Some states were of such importance that their rulers were almost always appointed Knights Grand Commanders; such rulers included the Nizam of Hyderabad, the Maharaja of Mysore, the Maharaja of Jammu and Kashmir, the Maharaja of Baroda, the Maharajas of Gwalior, the Nawab of Bhopal, the Maharaja of Indore, the Maharajas of Singrauli, the Maharana of Udaipur, the Maharaja of Travancore, the Maharaja of Jodhpur and the Maharao of Cutch.

Maratha Empire

Confederacy that came to dominate a large portion of early modern India in the 18th century.

The Maratha Empire in 1758 with the Nizam of Hyderabad and the Mughal Empire as its vassals
Maratha kingdom in 1680 (yellow)
A portrait of Shivaji Maharaj
Sambhaji, eldest son of Shivaji
Peshwa Balaji Vishwanath
Peshwa Baji Rao I
Peshwa Balaji Bajirao
Peshwa Madhavrao I
Mahadaji Shinde restored the Maratha domination of northern India
A mural depicting the British surrender during the First Anglo-Maratha War. The mural is a part of the Victory Memorial (Vijay Stambh) located at Vadgaon Maval, Pune.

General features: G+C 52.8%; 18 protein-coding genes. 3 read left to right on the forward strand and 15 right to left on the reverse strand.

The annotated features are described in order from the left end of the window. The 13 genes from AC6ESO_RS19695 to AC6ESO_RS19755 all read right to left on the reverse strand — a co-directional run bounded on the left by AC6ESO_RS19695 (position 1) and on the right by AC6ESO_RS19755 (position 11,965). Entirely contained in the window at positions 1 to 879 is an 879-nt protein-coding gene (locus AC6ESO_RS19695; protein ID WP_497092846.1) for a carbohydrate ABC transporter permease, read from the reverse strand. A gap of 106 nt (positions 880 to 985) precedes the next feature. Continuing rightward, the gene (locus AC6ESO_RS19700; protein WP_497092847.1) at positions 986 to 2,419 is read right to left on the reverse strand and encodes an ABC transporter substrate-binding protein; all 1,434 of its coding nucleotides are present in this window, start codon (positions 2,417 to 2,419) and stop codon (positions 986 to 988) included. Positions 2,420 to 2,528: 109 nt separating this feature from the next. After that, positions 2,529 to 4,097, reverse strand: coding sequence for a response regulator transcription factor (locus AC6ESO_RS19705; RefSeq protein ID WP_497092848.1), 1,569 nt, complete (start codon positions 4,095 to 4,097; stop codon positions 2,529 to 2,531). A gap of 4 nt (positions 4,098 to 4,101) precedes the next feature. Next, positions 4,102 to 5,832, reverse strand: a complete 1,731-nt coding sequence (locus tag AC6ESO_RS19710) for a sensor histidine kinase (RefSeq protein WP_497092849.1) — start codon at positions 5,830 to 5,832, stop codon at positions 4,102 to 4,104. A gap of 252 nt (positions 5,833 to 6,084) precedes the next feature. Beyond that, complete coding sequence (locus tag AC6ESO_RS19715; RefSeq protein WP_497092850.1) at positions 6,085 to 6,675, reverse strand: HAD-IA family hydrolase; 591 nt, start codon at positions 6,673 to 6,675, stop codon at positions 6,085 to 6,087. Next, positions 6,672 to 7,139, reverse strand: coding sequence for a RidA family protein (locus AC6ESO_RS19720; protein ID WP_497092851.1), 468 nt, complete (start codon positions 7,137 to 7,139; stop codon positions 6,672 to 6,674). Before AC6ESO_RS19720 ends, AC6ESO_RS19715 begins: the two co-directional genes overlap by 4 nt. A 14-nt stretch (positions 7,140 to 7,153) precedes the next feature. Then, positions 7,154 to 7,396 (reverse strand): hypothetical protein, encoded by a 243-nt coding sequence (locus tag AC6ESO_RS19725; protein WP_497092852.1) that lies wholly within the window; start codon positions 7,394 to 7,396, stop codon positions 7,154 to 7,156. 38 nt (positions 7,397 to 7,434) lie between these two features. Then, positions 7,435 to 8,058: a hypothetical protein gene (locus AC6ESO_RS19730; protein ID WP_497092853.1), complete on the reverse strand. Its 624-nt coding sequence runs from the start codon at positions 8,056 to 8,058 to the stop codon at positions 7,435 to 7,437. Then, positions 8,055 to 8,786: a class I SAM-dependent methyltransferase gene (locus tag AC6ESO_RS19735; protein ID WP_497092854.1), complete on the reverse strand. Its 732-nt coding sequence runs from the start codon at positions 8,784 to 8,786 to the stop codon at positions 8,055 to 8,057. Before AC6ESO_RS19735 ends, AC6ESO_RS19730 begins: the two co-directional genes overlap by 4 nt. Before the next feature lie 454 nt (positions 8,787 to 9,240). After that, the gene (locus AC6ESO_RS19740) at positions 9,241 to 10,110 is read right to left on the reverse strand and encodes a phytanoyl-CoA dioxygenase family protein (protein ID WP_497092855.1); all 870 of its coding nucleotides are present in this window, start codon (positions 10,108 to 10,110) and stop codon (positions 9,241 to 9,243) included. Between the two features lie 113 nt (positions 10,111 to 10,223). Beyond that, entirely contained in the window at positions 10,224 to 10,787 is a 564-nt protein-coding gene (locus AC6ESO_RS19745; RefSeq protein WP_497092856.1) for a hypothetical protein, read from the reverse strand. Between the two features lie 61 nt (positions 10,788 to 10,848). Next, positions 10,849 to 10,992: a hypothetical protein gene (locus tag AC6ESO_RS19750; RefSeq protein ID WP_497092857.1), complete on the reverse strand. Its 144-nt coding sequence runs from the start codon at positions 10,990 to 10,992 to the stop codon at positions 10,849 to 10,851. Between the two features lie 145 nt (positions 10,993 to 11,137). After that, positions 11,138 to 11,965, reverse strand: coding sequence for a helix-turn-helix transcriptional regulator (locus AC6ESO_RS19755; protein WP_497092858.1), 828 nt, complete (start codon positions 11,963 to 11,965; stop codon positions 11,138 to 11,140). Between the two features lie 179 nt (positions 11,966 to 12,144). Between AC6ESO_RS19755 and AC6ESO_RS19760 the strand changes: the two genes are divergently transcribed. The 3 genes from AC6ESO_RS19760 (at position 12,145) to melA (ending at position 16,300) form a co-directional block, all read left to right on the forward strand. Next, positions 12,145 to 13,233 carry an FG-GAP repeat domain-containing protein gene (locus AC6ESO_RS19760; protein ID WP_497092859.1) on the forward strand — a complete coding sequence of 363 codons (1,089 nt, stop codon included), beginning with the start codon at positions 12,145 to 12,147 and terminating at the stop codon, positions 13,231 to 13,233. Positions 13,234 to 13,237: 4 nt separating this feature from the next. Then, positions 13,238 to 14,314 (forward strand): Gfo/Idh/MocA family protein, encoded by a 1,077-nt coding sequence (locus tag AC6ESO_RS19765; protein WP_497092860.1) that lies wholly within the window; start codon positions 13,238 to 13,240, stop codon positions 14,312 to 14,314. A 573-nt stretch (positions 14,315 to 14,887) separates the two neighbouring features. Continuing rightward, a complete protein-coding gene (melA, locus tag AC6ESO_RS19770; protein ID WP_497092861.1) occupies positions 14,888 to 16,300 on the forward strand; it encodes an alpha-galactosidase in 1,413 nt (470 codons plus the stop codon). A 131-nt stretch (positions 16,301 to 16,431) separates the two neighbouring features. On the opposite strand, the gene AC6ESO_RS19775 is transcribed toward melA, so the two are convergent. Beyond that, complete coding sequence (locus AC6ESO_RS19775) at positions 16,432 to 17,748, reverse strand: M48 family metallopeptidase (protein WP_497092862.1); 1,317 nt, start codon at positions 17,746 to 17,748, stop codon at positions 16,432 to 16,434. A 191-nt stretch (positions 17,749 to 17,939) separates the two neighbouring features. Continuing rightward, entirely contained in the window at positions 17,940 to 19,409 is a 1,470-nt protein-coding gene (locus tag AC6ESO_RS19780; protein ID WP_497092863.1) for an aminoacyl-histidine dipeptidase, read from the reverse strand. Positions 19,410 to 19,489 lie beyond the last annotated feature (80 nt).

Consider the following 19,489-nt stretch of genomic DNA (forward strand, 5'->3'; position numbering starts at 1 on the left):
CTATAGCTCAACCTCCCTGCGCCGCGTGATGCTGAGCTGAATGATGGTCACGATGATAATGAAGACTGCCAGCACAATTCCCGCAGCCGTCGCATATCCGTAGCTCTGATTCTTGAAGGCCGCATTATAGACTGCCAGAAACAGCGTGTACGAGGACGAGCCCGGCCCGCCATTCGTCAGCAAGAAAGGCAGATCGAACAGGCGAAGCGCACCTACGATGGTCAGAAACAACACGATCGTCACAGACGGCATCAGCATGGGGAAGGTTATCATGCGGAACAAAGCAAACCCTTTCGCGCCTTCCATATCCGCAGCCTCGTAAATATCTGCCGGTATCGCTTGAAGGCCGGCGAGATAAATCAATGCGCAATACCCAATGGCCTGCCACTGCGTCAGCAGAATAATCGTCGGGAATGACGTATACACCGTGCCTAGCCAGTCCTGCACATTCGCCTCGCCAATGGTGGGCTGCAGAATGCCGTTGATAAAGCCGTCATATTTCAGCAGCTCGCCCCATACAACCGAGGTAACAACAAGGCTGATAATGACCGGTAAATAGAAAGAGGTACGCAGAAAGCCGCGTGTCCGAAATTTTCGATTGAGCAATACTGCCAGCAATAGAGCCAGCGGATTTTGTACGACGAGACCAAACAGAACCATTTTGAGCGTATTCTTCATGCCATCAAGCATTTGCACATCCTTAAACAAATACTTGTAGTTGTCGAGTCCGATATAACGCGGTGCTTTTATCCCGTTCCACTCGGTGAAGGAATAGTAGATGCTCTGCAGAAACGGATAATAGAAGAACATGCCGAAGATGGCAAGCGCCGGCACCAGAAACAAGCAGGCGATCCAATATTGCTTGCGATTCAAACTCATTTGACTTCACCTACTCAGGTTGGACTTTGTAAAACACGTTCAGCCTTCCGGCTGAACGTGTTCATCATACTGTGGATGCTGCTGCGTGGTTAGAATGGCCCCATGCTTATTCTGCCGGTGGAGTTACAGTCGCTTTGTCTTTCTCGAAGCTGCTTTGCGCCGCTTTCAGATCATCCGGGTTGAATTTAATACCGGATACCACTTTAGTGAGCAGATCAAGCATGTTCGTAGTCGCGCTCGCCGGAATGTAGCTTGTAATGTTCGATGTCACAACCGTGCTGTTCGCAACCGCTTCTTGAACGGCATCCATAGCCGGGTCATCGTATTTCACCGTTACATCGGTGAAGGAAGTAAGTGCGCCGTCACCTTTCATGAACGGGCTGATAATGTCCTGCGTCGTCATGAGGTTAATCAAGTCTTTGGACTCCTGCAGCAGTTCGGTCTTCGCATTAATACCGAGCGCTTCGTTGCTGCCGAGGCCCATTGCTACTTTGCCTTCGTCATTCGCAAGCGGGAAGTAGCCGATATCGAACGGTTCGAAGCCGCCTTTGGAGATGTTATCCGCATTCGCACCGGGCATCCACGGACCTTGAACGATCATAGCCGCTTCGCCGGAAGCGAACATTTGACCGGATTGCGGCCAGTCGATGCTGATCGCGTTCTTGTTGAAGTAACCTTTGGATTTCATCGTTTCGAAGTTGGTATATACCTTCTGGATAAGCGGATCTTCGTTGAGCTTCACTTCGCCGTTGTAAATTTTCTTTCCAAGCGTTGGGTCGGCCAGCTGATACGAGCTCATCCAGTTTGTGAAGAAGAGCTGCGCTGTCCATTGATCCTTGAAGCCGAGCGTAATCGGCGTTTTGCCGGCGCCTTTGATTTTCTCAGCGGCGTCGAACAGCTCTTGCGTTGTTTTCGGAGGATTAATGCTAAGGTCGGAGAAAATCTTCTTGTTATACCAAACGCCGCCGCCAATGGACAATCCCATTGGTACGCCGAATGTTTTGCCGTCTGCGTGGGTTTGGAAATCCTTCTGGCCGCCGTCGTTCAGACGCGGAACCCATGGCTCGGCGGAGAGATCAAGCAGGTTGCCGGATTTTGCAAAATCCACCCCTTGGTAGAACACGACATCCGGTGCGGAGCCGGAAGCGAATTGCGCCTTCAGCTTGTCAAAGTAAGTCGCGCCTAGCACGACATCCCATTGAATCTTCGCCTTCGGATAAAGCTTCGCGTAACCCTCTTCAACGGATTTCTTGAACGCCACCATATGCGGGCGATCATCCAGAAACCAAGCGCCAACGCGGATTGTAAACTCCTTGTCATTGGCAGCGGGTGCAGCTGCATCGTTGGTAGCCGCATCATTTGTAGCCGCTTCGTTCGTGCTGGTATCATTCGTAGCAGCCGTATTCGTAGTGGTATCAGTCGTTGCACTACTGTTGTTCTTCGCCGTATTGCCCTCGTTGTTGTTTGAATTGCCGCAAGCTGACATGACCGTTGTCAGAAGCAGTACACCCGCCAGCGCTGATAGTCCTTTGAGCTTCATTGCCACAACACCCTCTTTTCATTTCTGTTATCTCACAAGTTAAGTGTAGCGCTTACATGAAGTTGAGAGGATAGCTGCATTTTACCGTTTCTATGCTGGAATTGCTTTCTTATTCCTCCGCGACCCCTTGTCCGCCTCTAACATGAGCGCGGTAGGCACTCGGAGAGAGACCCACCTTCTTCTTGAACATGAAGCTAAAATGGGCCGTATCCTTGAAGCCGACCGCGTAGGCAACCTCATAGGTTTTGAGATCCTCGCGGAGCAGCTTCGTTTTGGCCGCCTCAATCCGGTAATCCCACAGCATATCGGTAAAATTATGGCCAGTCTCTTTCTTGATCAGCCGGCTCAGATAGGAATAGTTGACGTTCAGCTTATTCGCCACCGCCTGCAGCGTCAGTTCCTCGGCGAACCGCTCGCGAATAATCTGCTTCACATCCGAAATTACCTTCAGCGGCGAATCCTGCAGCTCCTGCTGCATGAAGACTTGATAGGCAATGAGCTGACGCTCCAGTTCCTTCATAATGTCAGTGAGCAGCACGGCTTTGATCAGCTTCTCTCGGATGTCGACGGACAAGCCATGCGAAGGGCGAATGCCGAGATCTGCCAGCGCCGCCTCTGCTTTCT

Peshwa Madhavrao II in his court in 1790, concluding a treaty with the British
Battle of Assaye during the Second Anglo-Maratha War
Peshwa Baji Rao II signing of the Treaty of Bassein with the British
Maratha king of Gwalior at his palace
Pratapgad fort, one of the earliest forts administered by Shivaji.
Maratha darbar or court.
Gold coins minted during Shivaji's era, 17th century.
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Maratha Gurabs ships attacking a British East India Company ship
Arms of Maratha
Ramchandra Pant Amatya
Thanjavur Maratha palace
Maratha Empire at its peak in 1759 (orange)
Maratha Empire in 1760 (yellow)
Maratha Empire in 1765 (yellow)
Maratha Empire in 1795 (yellow)
Maratha Empire in 1805
Maratha Princely States in 1823

Bhau's force was bolstered by some Maratha forces under Holkar, Scindia, Gaikwad and Govind Pant Bundele.

Damaji Rao Gaekwad

Portrait of Damaji Rao Gaekwad
Damajino Dero, a memorial dedicated to him located at Savli, Gujarat

Damaji Rao Gaekwad was the second Maharaja of Baroda reigning from 1732 to 1768 until his death.

Pilaji Rao Gaekwad

Maratha general.

He is considered to be the founder of the Gaekwad dynasty of the Maratha Empire, who became Maharaja of Baroda.